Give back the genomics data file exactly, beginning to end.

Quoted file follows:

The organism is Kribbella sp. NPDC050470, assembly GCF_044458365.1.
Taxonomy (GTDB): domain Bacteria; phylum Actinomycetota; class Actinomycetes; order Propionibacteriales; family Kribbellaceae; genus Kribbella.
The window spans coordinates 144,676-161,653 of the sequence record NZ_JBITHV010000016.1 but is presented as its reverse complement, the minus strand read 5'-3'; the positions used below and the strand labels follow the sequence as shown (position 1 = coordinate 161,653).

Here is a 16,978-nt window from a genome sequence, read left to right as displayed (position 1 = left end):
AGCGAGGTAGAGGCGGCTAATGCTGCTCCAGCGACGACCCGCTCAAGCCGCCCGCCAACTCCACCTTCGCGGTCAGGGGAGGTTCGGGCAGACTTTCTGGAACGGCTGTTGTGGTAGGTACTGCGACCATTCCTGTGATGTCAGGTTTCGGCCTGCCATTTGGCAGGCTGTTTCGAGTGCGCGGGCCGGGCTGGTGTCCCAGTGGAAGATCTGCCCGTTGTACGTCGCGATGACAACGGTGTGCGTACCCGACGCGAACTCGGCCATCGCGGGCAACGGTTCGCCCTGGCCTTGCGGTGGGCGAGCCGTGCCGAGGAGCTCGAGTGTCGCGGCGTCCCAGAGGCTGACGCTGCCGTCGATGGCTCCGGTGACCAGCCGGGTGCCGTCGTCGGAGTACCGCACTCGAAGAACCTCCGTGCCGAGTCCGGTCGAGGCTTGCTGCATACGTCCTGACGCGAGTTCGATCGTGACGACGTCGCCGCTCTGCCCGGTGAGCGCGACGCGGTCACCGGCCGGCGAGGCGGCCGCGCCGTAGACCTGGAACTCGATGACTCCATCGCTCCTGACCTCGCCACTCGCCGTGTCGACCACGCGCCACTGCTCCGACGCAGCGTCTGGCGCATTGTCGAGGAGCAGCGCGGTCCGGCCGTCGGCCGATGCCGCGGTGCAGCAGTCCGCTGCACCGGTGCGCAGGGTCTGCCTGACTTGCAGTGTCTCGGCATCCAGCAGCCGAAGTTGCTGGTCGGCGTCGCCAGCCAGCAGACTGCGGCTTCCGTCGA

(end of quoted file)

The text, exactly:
The organism is Kribbella sp. NPDC050470, assembly GCF_044458365.1.
Taxonomy (GTDB): domain Bacteria; phylum Actinomycetota; class Actinomycetes; order Propionibacteriales; family Kribbellaceae; genus Kribbella.
The window spans coordinates 144,676-161,653 of the sequence record NZ_JBITHV010000016.1 but is presented as its reverse complement, the minus strand read 5'-3'; the positions used below and the strand labels follow the sequence as shown (position 1 = coordinate 161,653).

Here is a 16,978-nt window from a genome sequence, read left to right as displayed (position 1 = left end):
AGCGAGGTAGAGGCGGCTAATGCTGCTCCAGCGACGACCCGCTCAAGCCGCCCGCCAACTCCACCTTCGCGGTCAGGGGAGGTTCGGGCAGACTTTCTGGAACGGCTGTTGTGGTAGGTACTGCGACCATTCCTGTGATGTCAGGTTTCGGCCTGCCATTTGGCAGGCTGTTTCGAGTGCGCGGGCCGGGCTGGTGTCCCAGTGGAAGATCTGCCCGTTGTACGTCGCGATGACAACGGTGTGCGTACCCGACGCGAACTCGGCCATCGCGGGCAACGGTTCGCCCTGGCCTTGCGGTGGGCGAGCCGTGCCGAGGAGCTCGAGTGTCGCGGCGTCCCAGAGGCTGACGCTGCCGTCGATGGCTCCGGTGACCAGCCGGGTGCCGTCGTCGGAGTACCGCACTCGAAGAACCTCCGTGCCGAGTCCGGTCGAGGCTTGCTGCATACGTCCTGACGCGAGTTCGATCGTGACGACGTCGCCGCTCTGCCCGGTGAGCGCGACGCGGTCACCGGCCGGCGAGGCGGCCGCGCCGTAGACCTGGAACTCGATGACTCCATCGCTCCTGACCTCGCCACTCGCCGTGTCGACCACGCGCCACTGCTCCGACGCAGCGTCTGGCGCATTGTCGAGGAGCAGCGCGGTCCGGCCGTCGGCCGATGCCGCGGTGCAGCAGTCCGCTGCACCGGTGCGCAGGGTCTGCCTGACTTGCAGTGTCTCGGCATCCAGCAGCCGAAGTTGCTGGTCGGCGTCGCCAGCCAGCAGACTGCGGCTTCCGTCGA